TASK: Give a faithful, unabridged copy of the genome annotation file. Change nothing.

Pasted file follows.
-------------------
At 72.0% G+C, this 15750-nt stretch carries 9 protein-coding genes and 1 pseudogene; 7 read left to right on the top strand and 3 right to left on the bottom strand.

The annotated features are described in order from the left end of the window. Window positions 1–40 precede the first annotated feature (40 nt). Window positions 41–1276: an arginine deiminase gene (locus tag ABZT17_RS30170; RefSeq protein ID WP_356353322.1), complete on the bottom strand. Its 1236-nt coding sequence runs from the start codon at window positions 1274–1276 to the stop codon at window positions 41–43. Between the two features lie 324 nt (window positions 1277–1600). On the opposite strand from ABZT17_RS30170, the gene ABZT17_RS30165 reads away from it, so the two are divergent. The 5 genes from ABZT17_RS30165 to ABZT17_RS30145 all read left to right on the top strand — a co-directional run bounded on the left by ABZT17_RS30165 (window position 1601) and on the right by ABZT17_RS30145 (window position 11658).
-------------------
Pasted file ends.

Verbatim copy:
At 72.0% G+C, this 15750-nt stretch carries 9 protein-coding genes and 1 pseudogene; 7 read left to right on the top strand and 3 right to left on the bottom strand.

The annotated features are described in order from the left end of the window. Window positions 1–40 precede the first annotated feature (40 nt). Window positions 41–1276: an arginine deiminase gene (locus tag ABZT17_RS30170; RefSeq protein ID WP_356353322.1), complete on the bottom strand. Its 1236-nt coding sequence runs from the start codon at window positions 1274–1276 to the stop codon at window positions 41–43. Between the two features lie 324 nt (window positions 1277–1600). On the opposite strand from ABZT17_RS30170, the gene ABZT17_RS30165 reads away from it, so the two are divergent. The 5 genes from ABZT17_RS30165 to ABZT17_RS30145 all read left to right on the top strand — a co-directional run bounded on the left by ABZT17_RS30165 (window position 1601) and on the right by ABZT17_RS30145 (window position 11658).